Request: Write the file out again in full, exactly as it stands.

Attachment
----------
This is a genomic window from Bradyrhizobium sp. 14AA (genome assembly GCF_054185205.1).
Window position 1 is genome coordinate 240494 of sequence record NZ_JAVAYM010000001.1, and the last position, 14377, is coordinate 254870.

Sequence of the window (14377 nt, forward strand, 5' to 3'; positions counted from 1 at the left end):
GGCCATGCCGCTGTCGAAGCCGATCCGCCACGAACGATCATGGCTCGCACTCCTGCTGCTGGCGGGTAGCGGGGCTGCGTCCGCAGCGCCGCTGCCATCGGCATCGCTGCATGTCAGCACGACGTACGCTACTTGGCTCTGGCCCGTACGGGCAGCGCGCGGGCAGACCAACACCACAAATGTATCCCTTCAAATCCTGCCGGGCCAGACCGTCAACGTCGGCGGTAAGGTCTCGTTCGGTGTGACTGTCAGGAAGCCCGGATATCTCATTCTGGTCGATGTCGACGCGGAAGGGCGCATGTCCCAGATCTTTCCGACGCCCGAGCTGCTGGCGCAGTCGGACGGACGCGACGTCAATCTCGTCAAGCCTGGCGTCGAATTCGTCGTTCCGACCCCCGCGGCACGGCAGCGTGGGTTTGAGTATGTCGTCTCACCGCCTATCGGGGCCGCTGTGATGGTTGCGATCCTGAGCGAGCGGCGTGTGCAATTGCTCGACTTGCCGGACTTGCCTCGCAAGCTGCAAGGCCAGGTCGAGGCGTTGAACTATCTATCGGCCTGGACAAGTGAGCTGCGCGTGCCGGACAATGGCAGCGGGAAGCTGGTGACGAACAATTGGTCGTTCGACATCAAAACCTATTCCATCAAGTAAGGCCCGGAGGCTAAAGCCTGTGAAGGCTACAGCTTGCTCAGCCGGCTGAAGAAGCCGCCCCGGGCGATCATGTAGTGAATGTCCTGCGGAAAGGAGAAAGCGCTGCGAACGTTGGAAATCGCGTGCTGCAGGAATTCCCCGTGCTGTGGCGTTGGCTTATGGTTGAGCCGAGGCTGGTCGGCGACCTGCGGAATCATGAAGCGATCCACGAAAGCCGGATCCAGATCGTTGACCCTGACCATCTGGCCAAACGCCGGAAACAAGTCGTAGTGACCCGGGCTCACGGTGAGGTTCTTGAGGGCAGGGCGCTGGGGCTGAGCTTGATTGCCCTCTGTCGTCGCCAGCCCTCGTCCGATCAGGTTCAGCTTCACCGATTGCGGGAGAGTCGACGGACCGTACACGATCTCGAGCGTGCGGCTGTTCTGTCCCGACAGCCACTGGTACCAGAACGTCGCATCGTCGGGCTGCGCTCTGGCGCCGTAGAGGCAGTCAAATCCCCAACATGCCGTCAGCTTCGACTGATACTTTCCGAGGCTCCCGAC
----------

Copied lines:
This is a genomic window from Bradyrhizobium sp. 14AA (genome assembly GCF_054185205.1).
Window position 1 is genome coordinate 240494 of sequence record NZ_JAVAYM010000001.1, and the last position, 14377, is coordinate 254870.

Sequence of the window (14377 nt, forward strand, 5' to 3'; positions counted from 1 at the left end):
GGCCATGCCGCTGTCGAAGCCGATCCGCCACGAACGATCATGGCTCGCACTCCTGCTGCTGGCGGGTAGCGGGGCTGCGTCCGCAGCGCCGCTGCCATCGGCATCGCTGCATGTCAGCACGACGTACGCTACTTGGCTCTGGCCCGTACGGGCAGCGCGCGGGCAGACCAACACCACAAATGTATCCCTTCAAATCCTGCCGGGCCAGACCGTCAACGTCGGCGGTAAGGTCTCGTTCGGTGTGACTGTCAGGAAGCCCGGATATCTCATTCTGGTCGATGTCGACGCGGAAGGGCGCATGTCCCAGATCTTTCCGACGCCCGAGCTGCTGGCGCAGTCGGACGGACGCGACGTCAATCTCGTCAAGCCTGGCGTCGAATTCGTCGTTCCGACCCCCGCGGCACGGCAGCGTGGGTTTGAGTATGTCGTCTCACCGCCTATCGGGGCCGCTGTGATGGTTGCGATCCTGAGCGAGCGGCGTGTGCAATTGCTCGACTTGCCGGACTTGCCTCGCAAGCTGCAAGGCCAGGTCGAGGCGTTGAACTATCTATCGGCCTGGACAAGTGAGCTGCGCGTGCCGGACAATGGCAGCGGGAAGCTGGTGACGAACAATTGGTCGTTCGACATCAAAACCTATTCCATCAAGTAAGGCCCGGAGGCTAAAGCCTGTGAAGGCTACAGCTTGCTCAGCCGGCTGAAGAAGCCGCCCCGGGCGATCATGTAGTGAATGTCCTGCGGAAAGGAGAAAGCGCTGCGAACGTTGGAAATCGCGTGCTGCAGGAATTCCCCGTGCTGTGGCGTTGGCTTATGGTTGAGCCGAGGCTGGTCGGCGACCTGCGGAATCATGAAGCGATCCACGAAAGCCGGATCCAGATCGTTGACCCTGACCATCTGGCCAAACGCCGGAAACAAGTCGTAGTGACCCGGGCTCACGGTGAGGTTCTTGAGGGCAGGGCGCTGGGGCTGAGCTTGATTGCCCTCTGTCGTCGCCAGCCCTCGTCCGATCAGGTTCAGCTTCACCGATTGCGGGAGAGTCGACGGACCGTACACGATCTCGAGCGTGCGGCTGTTCTGTCCCGACAGCCACTGGTACCAGAACGTCGCATCGTCGGGCTGCGCTCTGGCGCCGTAGAGGCAGTCAAATCCCCAACATGCCGTCAGCTTCGACTGATACTTTCCGAGGCTCCCGAC